The cornea bends light rays to give a clear image to the back of the eye (the retina), the cornea also provides protection to the eye. It is the transparent outer coating of the eyeball.
The lens is a transparent body that is behind the iris (the coloured part of the eye). The lens is elastic, and changes shape when viewing an object far away or close up.
The retina is a fine sheet of nerve tissue lining the inside of the eye. Rays of light entering the eye are focused on the retina by the cornea and lens. The retina then produces an image, which is sent to the brain via the optic nerve for interpretation. A simple analogy is of a film in a camera being developed so that pictures can be produced.
The retina consists of light-sensitive delicate tissue, and the macula can be found at the centre of the retina, where the incoming rays of light are focused. The macula is responsible for:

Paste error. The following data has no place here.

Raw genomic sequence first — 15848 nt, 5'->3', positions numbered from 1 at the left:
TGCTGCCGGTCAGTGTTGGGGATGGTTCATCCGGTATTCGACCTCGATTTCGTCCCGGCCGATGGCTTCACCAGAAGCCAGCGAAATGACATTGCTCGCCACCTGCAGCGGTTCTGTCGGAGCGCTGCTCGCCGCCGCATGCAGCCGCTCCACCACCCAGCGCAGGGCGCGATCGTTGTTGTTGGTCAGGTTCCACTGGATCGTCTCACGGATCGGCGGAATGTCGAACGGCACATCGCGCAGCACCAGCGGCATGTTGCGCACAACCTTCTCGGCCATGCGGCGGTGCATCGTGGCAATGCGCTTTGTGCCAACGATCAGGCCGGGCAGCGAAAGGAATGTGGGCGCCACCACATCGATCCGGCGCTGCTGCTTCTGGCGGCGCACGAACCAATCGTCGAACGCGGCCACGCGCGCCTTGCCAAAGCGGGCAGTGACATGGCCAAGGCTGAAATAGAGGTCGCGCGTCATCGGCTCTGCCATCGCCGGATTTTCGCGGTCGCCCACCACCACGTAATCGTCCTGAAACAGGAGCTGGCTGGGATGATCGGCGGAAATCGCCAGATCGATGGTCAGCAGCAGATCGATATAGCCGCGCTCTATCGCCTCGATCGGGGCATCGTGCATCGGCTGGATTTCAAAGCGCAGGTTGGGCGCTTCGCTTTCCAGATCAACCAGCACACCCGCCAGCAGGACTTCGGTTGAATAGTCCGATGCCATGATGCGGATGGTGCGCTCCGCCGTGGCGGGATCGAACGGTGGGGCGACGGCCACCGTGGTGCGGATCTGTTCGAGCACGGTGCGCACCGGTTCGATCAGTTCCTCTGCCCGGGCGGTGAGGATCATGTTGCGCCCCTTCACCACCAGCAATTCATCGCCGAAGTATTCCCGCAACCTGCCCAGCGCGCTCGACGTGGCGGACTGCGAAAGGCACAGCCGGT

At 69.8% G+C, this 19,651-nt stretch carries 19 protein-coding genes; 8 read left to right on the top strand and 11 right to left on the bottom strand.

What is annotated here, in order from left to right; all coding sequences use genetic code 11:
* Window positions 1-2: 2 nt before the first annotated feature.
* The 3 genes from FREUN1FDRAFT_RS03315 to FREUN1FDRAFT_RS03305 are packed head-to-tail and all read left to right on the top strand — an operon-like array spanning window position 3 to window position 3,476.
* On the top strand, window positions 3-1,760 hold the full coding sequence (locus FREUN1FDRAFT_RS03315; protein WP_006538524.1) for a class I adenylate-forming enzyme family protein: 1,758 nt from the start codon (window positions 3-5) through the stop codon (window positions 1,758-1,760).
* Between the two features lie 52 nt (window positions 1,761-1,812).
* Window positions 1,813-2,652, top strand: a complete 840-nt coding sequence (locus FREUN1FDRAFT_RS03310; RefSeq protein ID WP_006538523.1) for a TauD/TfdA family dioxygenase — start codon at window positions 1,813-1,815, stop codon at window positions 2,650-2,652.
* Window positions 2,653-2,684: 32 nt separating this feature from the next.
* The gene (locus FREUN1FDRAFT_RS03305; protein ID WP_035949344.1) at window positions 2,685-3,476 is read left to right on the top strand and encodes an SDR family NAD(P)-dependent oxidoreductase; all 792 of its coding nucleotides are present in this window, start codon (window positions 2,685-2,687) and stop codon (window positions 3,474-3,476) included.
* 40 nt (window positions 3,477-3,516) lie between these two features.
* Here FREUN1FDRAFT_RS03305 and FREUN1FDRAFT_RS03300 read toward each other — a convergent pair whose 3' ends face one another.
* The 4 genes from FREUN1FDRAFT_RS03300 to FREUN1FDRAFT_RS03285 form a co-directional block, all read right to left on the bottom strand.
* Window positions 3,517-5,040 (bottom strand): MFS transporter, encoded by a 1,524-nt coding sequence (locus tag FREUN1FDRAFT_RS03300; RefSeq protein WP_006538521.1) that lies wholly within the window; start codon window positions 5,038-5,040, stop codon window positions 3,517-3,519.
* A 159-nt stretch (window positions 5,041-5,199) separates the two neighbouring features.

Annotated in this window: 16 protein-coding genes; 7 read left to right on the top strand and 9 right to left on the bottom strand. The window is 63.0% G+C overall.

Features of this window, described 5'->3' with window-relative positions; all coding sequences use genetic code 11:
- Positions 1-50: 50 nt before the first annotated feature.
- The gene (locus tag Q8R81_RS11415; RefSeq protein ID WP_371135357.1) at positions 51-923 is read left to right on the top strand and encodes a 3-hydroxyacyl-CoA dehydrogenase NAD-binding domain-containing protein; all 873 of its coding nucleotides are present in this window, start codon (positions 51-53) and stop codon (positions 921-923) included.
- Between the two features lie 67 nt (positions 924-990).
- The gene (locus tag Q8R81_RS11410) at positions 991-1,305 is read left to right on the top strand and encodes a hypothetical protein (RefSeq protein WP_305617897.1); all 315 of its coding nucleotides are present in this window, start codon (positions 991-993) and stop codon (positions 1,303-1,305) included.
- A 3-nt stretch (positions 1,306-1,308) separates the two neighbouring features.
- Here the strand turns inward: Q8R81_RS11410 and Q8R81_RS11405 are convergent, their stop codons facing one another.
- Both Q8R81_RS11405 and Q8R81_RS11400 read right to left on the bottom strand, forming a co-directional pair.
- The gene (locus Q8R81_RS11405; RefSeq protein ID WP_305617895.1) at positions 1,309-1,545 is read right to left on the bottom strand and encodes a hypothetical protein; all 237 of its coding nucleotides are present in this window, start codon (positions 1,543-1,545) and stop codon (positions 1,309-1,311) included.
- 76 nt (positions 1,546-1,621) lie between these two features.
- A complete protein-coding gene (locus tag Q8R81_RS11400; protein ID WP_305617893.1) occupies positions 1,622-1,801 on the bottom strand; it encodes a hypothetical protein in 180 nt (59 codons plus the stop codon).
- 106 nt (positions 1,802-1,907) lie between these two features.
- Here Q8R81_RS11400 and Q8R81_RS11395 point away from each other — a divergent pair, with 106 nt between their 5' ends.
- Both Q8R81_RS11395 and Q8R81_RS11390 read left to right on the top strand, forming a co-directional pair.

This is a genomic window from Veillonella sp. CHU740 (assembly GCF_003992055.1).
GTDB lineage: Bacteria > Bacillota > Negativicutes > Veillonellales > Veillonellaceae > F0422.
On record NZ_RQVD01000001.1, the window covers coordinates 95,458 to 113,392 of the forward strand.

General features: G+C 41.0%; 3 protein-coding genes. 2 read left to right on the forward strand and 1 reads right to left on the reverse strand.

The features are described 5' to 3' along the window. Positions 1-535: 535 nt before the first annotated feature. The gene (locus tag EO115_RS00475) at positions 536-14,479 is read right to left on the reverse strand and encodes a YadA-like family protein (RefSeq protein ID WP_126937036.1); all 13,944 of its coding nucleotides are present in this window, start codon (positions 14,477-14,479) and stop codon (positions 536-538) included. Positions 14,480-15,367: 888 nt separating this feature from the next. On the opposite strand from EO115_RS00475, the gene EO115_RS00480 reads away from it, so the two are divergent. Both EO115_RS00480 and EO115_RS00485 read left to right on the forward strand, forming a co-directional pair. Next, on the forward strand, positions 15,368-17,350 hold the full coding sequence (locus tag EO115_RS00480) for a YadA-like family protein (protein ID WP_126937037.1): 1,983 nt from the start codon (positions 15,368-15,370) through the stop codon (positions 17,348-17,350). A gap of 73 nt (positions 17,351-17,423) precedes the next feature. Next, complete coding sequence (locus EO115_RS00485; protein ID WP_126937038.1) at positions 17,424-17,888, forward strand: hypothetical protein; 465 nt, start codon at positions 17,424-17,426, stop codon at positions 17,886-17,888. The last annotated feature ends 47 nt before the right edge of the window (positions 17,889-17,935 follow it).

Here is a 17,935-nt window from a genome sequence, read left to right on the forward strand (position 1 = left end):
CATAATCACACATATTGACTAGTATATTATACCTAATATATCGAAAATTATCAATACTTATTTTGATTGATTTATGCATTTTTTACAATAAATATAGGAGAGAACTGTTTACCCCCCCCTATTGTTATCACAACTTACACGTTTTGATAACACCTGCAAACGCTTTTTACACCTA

- The ability to see what is straight in front of us.
- The vision needed for detailed activities such as reading and writing.
- The ability to see colour.
The iris surrounds the pupil and is made up of tissue that controls the size of the pupil. The iris provides the colour of your eyes.
The pupil is the dark circular hole in the centre of the iris through which we 'see'.
This is the white part of the eye and forms about 5/6 of the outer coat of the eyeball.
The conjunctiva is a mucous membrane covering the exposed front portion of the sclera.